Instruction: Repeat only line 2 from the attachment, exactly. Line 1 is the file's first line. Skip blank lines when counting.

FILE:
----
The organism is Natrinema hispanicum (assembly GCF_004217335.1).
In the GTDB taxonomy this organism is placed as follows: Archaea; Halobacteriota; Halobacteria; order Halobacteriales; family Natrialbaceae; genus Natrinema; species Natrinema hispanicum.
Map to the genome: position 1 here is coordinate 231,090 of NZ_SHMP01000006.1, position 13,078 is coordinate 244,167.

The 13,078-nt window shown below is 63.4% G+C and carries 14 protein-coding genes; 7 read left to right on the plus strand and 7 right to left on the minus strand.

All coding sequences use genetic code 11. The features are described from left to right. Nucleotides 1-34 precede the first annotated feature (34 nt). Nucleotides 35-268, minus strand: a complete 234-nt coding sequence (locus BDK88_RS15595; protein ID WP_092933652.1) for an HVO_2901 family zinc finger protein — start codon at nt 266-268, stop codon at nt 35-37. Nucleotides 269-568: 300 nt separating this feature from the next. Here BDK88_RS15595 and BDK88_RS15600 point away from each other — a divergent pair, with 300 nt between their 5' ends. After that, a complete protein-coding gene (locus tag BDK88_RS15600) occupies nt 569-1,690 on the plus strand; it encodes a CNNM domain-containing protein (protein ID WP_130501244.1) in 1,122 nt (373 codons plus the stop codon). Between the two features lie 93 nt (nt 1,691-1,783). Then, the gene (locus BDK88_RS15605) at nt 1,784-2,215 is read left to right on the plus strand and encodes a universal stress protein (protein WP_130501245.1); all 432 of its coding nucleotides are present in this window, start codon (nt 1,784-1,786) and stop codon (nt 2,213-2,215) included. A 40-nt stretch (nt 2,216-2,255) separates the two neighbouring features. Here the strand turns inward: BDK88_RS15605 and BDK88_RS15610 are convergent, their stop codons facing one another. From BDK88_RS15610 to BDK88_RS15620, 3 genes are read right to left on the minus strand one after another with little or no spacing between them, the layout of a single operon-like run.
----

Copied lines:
In the GTDB taxonomy this organism is placed as follows: Archaea; Halobacteriota; Halobacteria; order Halobacteriales; family Natrialbaceae; genus Natrinema; species Natrinema hispanicum.